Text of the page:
Louise Moir explains why she wrote Rafi’s Red Racing Car, details her own experiences, and expresses the need for a breakdown in the stigma that surrounds mental illness and suicide.
I lost my husband to suicide in 2011 following his brief decline into mental ill health that was triggered by a job redundancy. My sons were aged 4 ½ and nineteen months. Rafi’s Red Racing Car is the book that I wished I’d had at that time to help me with the terribly painful and bewildering task of trying to explain to my boys what had happened to their Daddy.
Before their father’s suicide, my children had not yet experienced death of any kind, so they had absolutely no understanding. I quickly learnt that their grief was too raw and overwhelming for them to be able to tolerate me talking directly about the tragedy that had enveloped us all. Very young children are very visual and respond well to explanations in pictorial or metaphoric realms. I found a wealth of good, age appropriate books that helped to explain death and the emotions that surround loss and these helped tremendously. Identifying with the character in the book who was experiencing similar events and emotions to themselves enabled my sons to externalise their own feelings, begin to understand their experience and led to them asking me questions about their own loss.
These picture books were invaluable in helping my children to begin to understand and process their bereavement and gave them the message that it was OK to talk about it. But how was I going to explain the specific nature of their loss? How on earth do you explain suicide to such young children? My natural instinct was to protect them from the pain and bewilderment of dealing with the suicide of their father, yet I knew that they would need to know the truth.
Child bereavement organisations recommend that children bereaved by suicide are given factual information in small steps by an adult they trust, delivered in a language appropriate to their age. To help me do this, I searched for resources on this subject for young children and found nothing. There are a few good picture books or therapeutic work books for older children but compared to the amount of books about loss generally, there are a very small number of books about suicide for children of any age. I think this, in itself, speaks volumes about the silence and stigma that surrounds suicide.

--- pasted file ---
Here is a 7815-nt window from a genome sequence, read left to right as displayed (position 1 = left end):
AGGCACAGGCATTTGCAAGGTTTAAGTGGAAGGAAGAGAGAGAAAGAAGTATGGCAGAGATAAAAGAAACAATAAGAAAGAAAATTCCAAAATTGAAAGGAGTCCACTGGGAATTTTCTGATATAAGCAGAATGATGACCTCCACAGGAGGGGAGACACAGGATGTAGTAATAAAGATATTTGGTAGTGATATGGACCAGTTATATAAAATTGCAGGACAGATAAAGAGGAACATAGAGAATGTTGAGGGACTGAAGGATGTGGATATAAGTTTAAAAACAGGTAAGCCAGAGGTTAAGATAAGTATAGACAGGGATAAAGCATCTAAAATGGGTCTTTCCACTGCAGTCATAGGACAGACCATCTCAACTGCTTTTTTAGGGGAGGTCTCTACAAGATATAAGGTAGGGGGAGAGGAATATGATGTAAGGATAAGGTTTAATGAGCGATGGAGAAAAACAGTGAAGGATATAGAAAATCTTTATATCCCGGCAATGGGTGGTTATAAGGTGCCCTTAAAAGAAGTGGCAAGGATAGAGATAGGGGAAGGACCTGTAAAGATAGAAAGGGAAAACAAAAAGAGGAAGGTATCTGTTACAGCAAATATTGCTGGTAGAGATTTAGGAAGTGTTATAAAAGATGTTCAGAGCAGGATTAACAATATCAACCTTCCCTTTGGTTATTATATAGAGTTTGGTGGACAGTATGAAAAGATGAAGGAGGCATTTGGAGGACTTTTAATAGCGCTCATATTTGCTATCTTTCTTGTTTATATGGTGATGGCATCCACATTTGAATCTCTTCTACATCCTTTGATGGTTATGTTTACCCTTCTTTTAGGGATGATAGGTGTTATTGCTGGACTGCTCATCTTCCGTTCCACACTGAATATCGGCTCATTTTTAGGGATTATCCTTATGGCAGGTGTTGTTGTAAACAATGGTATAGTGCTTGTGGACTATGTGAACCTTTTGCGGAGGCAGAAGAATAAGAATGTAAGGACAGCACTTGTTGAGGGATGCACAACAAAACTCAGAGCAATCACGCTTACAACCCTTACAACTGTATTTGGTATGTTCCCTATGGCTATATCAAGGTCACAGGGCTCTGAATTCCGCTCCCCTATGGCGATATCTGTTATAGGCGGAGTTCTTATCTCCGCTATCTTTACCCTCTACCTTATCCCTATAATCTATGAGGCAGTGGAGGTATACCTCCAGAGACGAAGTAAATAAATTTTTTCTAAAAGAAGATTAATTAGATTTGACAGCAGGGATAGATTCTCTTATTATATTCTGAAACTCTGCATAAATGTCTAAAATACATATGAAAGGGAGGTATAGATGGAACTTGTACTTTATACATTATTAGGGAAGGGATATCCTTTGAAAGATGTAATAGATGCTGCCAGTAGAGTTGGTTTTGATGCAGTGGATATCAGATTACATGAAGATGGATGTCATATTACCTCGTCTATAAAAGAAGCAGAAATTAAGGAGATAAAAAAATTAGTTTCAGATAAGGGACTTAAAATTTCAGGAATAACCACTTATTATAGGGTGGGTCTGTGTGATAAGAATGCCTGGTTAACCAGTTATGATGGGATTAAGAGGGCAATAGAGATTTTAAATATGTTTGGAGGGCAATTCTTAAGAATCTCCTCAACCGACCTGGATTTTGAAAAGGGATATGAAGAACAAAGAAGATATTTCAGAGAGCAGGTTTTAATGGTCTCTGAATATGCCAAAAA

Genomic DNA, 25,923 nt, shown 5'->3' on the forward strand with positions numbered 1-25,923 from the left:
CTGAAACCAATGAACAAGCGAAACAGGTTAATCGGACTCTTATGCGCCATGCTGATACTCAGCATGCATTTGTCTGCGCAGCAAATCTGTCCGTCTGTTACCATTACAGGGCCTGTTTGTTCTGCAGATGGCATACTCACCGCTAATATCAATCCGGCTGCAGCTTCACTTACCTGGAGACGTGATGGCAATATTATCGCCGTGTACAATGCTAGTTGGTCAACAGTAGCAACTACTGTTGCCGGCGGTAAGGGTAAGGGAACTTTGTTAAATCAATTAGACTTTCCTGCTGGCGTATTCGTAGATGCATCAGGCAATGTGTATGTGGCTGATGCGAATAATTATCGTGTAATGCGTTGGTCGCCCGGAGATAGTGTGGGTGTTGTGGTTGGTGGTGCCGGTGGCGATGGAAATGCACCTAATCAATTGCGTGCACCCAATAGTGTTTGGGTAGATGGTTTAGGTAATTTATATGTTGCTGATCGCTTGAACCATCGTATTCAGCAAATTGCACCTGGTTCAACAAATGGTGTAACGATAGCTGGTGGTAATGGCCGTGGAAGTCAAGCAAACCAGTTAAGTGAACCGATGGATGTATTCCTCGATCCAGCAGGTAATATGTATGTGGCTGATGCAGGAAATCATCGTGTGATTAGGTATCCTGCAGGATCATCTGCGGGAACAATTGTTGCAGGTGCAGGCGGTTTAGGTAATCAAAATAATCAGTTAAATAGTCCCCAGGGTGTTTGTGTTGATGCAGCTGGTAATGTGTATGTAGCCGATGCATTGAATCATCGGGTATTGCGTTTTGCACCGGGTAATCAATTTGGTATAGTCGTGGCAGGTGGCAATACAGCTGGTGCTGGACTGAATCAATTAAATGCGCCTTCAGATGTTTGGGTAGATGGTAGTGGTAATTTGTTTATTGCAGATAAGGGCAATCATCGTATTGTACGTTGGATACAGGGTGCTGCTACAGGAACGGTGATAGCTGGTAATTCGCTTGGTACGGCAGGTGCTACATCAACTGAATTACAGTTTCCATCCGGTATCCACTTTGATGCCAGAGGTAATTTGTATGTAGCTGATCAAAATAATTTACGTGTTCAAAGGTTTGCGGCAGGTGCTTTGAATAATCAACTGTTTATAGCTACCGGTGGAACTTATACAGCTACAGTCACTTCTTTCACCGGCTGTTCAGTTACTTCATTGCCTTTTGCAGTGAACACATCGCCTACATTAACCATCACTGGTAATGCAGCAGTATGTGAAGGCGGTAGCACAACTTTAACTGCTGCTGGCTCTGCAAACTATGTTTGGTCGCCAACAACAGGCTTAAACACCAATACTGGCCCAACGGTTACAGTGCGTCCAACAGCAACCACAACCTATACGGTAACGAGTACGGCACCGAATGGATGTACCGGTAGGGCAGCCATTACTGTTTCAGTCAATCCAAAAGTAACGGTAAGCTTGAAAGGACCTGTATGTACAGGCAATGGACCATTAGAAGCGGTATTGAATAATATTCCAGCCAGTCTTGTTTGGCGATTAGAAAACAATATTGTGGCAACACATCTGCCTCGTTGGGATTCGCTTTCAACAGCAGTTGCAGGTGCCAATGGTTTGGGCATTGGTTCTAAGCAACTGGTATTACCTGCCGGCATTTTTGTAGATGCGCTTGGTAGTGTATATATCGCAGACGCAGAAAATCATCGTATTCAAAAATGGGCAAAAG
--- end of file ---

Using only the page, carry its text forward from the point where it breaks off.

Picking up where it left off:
When I was in the process of arranging a launch party for Rafi’s Red Racing Car and I had problems finding a venue for the simple reason that people do not want to be associated with this subject; it evokes discomfort and avoidance. I had twice booked a venue with two popular places that were very happy to hold a party for my children’s book that I initially explained was about ‘loss and grief’, which it is. When I later mentioned the ‘S’ word, they promptly backed out. This blatant discrimination and antiquated judgement extends to the subject of mental illness generally. I strongly believe that the only way to break down the fears, myths and stigma that surrounds suicide is to talk openly about it. Any child who has experienced a loss by suicide will be grappling with enormously painful and bewildering emotions. Adding shame and negative judgement to their loss is unacceptable and very harmful.
So let’s start talking openly about suicide and mental illness without judgement. It is my hope that Rafi’s Red Racing Car will help to chip away the taboos surrounding this subject and help young children affected by suicide begin to understand their loss and residual feelings of grief.
If you would like to read Rafi’s Red Racing Car, you can buy it here.
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